...Jesus loves you more than you may know."
Well, Hell, at the very least I know that I sure appreciate you. For all of those who are not aware, Amy was the nearest Peace Corps neighbor to me in Ngora. When I had first arrived, bright eyed and bushy tailed, she had already been here for 2 years time. She had already learned the language, the location, and the people to a level that I can only help will achieve in two years; so needless to say that after a week at site, I considered her a Golden Goddess.
Giving me small tips and advice on the best shop, worst roads, best shortcuts would have made her one of the more vital contacts that I could have. But because of her (albeit bittersweet) closure approaching in Uganda, as she’d already served in Peace Corps for its 2 year duration, and also because of how close in proximity she was to me…well…I got most all of her stuff.
Big deal, right? We are given money for moving-in, and as Peace Corps Volunteers we make well over the national average salary, so who cares? It’s not the money aspect though. It’s traveling 45 uncomfortable minutes to actually get to a place where most of these things that she gave me can be bought, and then another 30 going around store to store to figure out what the Actual price is, not the price because you’ve come in with white skin and what’s sure to be, as a result, a fat wallet. It’s then finding a way to get it home, without it being mishandled while being thrown on the roof or stolen from the trunk at a stop. It’s then getting back home to figure out the damned thing doesn’t work at all, and that you didn’t get a receipt (which wouldn’t matter anyway, because they sure as hell won’t give you a refund. It’s the ONE instance in which a Ugandan will absolutely Not remember you from your last visit). It’s stress, and it’s time, and it’s usually the first step in a day that usually ends in locking yourself in your home for 3 hours to punch walls and…well…write blogs about how happy you are!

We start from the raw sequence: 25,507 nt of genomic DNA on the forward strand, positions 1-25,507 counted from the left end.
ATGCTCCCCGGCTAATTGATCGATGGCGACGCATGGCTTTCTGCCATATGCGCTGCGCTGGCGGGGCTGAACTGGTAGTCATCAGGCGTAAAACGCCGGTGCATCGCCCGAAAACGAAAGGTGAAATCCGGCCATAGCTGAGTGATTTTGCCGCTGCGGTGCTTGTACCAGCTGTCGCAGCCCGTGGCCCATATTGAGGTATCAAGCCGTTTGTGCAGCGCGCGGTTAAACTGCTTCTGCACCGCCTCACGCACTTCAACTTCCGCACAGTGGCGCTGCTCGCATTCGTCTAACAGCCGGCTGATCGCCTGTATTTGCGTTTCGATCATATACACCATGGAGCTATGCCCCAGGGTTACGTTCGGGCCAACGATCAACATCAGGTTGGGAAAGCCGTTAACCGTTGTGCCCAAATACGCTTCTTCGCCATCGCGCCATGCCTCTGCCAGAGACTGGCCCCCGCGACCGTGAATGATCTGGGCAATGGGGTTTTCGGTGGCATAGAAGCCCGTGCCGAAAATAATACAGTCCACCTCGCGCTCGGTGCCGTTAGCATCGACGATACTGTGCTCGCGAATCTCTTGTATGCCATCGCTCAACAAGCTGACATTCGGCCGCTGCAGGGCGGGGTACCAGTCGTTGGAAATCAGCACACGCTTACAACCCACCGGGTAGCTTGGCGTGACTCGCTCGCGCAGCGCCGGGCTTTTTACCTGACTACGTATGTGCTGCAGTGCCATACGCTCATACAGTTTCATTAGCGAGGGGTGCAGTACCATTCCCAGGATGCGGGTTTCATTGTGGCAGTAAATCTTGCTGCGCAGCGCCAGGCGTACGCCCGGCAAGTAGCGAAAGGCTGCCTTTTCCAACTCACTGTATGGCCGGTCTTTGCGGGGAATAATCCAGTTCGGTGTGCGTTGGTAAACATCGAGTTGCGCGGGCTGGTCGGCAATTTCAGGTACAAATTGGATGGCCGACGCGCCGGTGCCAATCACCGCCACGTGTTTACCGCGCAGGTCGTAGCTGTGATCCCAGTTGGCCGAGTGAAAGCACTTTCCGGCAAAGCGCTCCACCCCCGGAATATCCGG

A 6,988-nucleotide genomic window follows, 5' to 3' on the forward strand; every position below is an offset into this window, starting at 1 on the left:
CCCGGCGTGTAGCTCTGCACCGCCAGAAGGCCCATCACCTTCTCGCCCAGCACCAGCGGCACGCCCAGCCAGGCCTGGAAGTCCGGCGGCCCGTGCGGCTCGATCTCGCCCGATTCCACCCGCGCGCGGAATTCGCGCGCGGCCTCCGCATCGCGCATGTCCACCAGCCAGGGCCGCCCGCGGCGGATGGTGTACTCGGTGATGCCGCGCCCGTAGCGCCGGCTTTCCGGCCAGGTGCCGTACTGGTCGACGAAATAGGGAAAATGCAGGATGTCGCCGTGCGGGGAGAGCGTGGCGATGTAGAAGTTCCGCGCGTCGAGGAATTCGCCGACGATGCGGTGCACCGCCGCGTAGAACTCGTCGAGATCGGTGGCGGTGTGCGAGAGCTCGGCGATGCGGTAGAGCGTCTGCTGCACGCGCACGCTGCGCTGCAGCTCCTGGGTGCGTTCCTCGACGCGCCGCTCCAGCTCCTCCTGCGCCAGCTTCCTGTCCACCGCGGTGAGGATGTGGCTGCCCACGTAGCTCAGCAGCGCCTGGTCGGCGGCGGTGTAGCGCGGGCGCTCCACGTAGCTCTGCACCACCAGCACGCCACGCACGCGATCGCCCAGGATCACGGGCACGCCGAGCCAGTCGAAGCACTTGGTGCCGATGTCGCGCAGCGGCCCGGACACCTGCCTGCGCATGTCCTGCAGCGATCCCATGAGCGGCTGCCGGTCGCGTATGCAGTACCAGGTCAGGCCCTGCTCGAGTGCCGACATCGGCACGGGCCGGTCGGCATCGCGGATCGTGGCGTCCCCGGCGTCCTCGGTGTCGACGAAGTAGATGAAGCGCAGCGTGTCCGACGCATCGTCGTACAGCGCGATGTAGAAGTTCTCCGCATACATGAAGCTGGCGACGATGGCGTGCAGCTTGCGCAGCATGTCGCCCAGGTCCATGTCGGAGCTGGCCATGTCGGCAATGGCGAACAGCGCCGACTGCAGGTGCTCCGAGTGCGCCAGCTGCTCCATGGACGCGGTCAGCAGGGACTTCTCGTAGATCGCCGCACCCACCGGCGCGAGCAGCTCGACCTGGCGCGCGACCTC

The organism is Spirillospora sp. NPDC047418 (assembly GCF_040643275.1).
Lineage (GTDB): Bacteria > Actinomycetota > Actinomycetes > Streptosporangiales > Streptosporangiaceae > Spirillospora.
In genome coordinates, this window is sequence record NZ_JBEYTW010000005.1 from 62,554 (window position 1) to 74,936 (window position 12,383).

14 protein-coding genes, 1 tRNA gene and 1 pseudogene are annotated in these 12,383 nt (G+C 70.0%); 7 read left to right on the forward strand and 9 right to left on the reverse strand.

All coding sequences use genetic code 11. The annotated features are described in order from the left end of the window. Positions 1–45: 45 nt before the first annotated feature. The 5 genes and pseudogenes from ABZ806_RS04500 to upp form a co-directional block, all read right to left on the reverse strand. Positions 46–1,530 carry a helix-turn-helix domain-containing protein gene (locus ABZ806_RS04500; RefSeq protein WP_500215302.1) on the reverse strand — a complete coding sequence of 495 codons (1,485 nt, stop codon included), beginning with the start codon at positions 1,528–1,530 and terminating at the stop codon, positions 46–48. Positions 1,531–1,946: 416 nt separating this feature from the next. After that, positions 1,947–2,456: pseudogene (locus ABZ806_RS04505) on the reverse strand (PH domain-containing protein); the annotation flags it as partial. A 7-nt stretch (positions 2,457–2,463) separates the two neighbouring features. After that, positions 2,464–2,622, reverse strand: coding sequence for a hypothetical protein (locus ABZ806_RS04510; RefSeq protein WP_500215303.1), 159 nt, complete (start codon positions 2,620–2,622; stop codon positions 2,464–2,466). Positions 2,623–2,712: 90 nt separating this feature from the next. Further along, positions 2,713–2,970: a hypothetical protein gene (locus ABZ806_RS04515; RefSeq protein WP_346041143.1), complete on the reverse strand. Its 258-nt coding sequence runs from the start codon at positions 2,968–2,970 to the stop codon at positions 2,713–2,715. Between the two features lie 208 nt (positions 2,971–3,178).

Bottom line, it’s invaluable. Whether it’s scented candles, hand saws, A FAN, steel nails that don’t downward dog on the first hit, custom made, previously unknown to Ugandans Futon, gas stove with tank and tube, two much needed jerrycans to hold water when the water stops being running water…you get the idea. It’s awesome. It’s one hell of a Christmas gift, I’ll tell you that.
So, Amy, I appreciate it. You will be missed.
Side note, completely unrelated in anyway:
Hey, Fam--Have any ideas on sending my 138 mb video to you? Cause I have been shut down by every sending device I know. I have turned it into a 43 mb version, but this has also failed to be allowed to send through anything I could think of. Ideas?